The Manipuris are completely ignorant about the use of dance for the sake of dancing and contract system. From the sacred texts, we can point here some characteristic features of Manipuri dancing which are as under –
1) The place where dance are held are sacred. It is considered to be a crime or sin to violate the rules. Anytime, anyplace is not good enough.
2) Dances are devotional or ritualistic rather than entertainment of the eyes. It is a Sadhan-Bhakti -kind of devotion to God for both the dancers and onlookers.
3) The dressing is so designed as to free them from any stimulus, excitement to the opposite sex. Dance is but the rhythmic expression of action and activities of life on the upper part of the body.
4) The artist never looks at any person or audience as a mark of concentration to the Lord surrendering the outward world and illusions of Maya and also giving up all lust, greed, anger, envy, hatred and pride of the dancers.
5) The steps of dancing are very much acute and complex and never show outward feeling of lust and amorous play.
The Techniques of Manipuri Dancing
The technique of Manipuri dancing is based on an interesting principle of compensatory movement with the objective of achieving rounded movements and avoiding any jerks, sharp edges or straight lines. If the right hand is outstretched towards the right, for example, the body is tilted towards the left in order to offset the right side thrust. The movement towards the right has been balanced and subdued by one towards the left. This particularly contrasts with the technique of Bharata Natyam, in which, in the same example, the effort would generally be to emphasize the movement to the right. It is this aspect which imparts to Manipuri an undulating and soft appearance. This impression of softness actually hides a very tough regimen of body control.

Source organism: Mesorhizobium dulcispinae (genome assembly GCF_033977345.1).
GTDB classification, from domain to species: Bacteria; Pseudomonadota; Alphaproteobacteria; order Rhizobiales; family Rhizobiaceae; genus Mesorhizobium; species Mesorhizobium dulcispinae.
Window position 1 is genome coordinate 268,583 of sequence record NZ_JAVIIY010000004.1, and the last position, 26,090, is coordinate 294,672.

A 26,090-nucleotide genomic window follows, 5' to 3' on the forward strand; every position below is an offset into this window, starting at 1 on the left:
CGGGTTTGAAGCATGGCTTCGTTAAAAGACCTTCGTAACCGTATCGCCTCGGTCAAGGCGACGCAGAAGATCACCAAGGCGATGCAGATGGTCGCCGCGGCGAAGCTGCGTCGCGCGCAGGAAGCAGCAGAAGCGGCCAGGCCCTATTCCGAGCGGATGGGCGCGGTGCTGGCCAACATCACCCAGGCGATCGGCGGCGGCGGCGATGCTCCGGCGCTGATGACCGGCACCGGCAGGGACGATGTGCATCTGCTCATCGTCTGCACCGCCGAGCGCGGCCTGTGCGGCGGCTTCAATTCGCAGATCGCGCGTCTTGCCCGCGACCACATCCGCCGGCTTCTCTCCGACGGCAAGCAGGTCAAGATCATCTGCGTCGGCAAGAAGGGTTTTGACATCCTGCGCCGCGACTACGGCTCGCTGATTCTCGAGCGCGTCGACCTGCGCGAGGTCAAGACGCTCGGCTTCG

Similarly, the feet never strike the ground with a sound on impact, as this would interfere with the delicate flow of the body movements. The knees and ankles cushion the landing so that no sound ensues. Manipuri dancers do not even wear ankle bells, whose purpose is after all to accentuate the beats tapped out by the feet.
Taal’s and Matra’s
The Taal’s in Manipuri dance generally similar to those of the dance forms in north India. There is considerable number of characteristics that are not distinguishable with the Bangladesh Kirtana.
Taal / Matra
Tintaal Mel 3
Mel Kup 6
Tintaal Macha 7
Moitaal Surfunc 10
Tall Jao 12
Chari Taal 7 or 14
Ponchom Sowari 15
Raaj Mel 7
Meitaal Suryok 10
Tintaal Achouba 8
Mudra’s (Hand Movements)
The Mudra’s or hand Movements in Manipuri dance are quite different from other classical dance forms. From Bhagyachandra’s GovindaSangit Leelabilas and the book ” Laithok Laikha Jogoi” the following Mudra’s are found –
O-songyukta (single hand): Potaka, tripotaka, ordopotaka, kotokamukh, sondongsa, mrigashirsha, hongsashya, olopollob, bhruksa, angush, ordhochandra, kurak, mushti.
Songyukta (Double hand): Shangkha,Chakra, onjoli,Taksa, Paas, korkot, Somput, rombhasum,pushpaput,kukil,shoshtik,sook.